A movie’s central character needn’t be someone we admire, but he should probably be someone we’re drawn to, someone we vibe with in sympathetic fascination, who we feel we know and understand even as he crosses over to the dark side. Few movies have lived out that dynamic more cathartically than the underworld dramas of Martin Scorsese.
“Mean Streets,” the tale of low-rung Little Italy mobsters that Scorsese made 50 years ago (I think it’s still his greatest film), is about Harvey Keitel’s ladder-climbing numbers runner, but the most explosive character is Robert De Niro’s Johnny Boy, a self-destructive firecracker who doesn’t “give two shits about you, or nobody else,” a quality that would make him repellent if he weren’t so hypnotic. In “Taxi Driver,” De Niro’s Travis Bickle is a loner who can’t connect, but he connects with the audience in every frame. “GoodFellas” inserts us into the hungry soul of Ray Liotta’s Henry Hill, who craves being a gangster so much that he, along with the audience, spends the entire movie discovering how brutal the stakes are. De Niro’s “Ace” Rothstein in “Casino” is a Vegas power player whose broken marriage to Sharon Stone’s Ginger leaves us desolate, gutted, on the rocks. And in “The Irishman,” De Niro’s Frank Sheeran is a Mob soldier who is given the staggering order to execute Jimmy Hoffa, the man to whom he’s been a loyal bodyguard for years.
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But then there’s Ernest Burkhart, the lunkish hick Leonardo DiCaprio plays in Scorsese’s “Killers of the Flower Moon.” Ernest, a veteran of World War I, shows up at the door of his uncle, William King Hale (Robert De Niro), saying that he loves money. He’s soon involved in all sorts of dirty business: stealing, arranging the murders of innocents, keeping his downcast grimace of a mouth shut in order to cover up a vast criminal conspiracy. Ernest’s actions, in their way, are Mob-like, yet Ernest isn’t presented as a violent man. He’s closer to a moral-idiot manchild who will do whatever his boss uncle tells him to do, because that’s the limits of his thinking.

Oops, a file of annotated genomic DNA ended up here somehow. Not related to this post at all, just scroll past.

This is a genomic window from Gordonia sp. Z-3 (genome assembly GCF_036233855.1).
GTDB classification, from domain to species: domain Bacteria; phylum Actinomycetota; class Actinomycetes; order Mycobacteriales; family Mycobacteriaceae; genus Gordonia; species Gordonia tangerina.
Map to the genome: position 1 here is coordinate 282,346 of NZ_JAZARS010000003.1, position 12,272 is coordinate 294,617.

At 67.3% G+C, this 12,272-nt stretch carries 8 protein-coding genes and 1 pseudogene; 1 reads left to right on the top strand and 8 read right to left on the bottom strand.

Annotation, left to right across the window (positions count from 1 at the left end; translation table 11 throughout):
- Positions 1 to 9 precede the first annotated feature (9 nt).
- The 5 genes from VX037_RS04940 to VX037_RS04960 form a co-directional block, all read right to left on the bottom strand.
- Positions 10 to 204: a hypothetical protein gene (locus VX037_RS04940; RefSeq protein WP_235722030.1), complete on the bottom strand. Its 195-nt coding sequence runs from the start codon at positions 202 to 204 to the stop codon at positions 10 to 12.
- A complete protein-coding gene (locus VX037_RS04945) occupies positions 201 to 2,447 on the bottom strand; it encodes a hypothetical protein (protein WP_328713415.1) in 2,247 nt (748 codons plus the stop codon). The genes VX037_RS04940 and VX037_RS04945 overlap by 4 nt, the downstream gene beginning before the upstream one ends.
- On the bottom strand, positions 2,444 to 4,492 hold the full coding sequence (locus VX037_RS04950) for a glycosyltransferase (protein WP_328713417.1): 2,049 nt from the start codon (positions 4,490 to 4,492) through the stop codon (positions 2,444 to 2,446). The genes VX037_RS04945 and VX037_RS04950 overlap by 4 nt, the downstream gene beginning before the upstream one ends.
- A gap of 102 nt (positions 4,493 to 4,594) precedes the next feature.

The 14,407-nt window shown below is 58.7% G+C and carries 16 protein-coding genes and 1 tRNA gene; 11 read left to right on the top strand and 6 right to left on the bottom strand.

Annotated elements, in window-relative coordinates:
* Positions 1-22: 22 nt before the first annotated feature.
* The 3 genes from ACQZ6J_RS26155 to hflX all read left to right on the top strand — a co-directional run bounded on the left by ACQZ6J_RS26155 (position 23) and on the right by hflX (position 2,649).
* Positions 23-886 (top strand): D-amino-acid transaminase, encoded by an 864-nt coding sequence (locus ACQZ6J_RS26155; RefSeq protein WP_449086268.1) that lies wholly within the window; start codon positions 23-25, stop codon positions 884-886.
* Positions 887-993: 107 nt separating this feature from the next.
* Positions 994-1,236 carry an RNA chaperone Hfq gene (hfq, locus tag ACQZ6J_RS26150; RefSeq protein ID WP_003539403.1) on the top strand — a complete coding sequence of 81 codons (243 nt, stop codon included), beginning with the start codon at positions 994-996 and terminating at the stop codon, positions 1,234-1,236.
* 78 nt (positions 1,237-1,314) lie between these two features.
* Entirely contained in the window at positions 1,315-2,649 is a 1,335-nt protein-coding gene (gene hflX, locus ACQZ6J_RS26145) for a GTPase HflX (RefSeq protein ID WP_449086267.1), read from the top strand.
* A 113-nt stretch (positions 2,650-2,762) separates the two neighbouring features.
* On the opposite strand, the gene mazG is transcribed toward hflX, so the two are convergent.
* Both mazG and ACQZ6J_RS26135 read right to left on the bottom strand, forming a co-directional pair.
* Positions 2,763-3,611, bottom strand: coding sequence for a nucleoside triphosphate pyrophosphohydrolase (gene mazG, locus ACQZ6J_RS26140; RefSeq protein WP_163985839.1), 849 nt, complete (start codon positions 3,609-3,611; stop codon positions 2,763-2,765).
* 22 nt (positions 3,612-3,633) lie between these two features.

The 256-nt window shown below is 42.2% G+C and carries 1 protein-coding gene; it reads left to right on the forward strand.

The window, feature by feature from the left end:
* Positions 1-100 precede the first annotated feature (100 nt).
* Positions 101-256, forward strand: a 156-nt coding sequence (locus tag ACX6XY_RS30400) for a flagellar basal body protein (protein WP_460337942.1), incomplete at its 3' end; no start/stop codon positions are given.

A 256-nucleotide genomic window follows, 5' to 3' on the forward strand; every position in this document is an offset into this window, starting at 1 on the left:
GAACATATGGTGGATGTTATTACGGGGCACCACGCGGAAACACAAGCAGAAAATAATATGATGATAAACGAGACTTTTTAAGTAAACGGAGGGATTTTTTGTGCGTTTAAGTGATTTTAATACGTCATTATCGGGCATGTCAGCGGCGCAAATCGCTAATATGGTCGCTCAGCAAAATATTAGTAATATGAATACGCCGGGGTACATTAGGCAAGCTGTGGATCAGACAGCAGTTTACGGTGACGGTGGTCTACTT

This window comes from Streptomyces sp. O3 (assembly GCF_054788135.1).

Beneath his terrible actions, though, who is Ernest Burkhart? As we watch “Killers of the Flower Moon,” what is it in him we’re being asked to identify with? What’s his desire, his journey, his relationship to the darkness?
I’ve seen the film twice, and I’m still trying to suss that one out.
DiCaprio, an actor of skillful precision, makes Ernest, on the surface, a genial yokel who lacks the imagination to think for himself. Early on, De Niro’s King Hale asks Ernest if he likes “red” (i.e., Native American women), and Ernest says sure, he likes all women. King wants to set Ernest up with Mollie Kyle (Lily Gladstone), one of several sisters in the Osage Nation who are sitting on the headrights of powerful oil-rich land. Ernest is a step ahead of him; he’s been chauffeuring Mollie around and flirting with her. So when the two get married, is it part of an unconscionable scheme? Or do they really love each other? The movie says both, but that’s a tricky one to wrap your head around, especially when Ernest starts participating, with the nonchalance of a handyman, in the brutal murder of Mollie’s sisters.
The rationale — or, rather, the explanation — for all the homicide, apart from the naked greed that motivates it, is that the men committing the murders are racists. They don’t regard the Osage as full human beings; thus they can kill them as if they were swatting flies. Organized racial murder has often conformed to this pattern (think of the Holocaust), but Ernest, the hayseed who’s just following orders, has a shifting, eccentric relationship to the crimes chronicled in “Killers of the Flower Moon.” The film presents him as rock-stupid…except for the moments when he’s wily and street-smart. (It takes the Bureau of Investigation agent Tom White, played by Jesse Plemons, quite a while to crack Ernest open.) The film presents him as a money-grubbing varmint…except that he’s also a devoted husband who cherishes his family.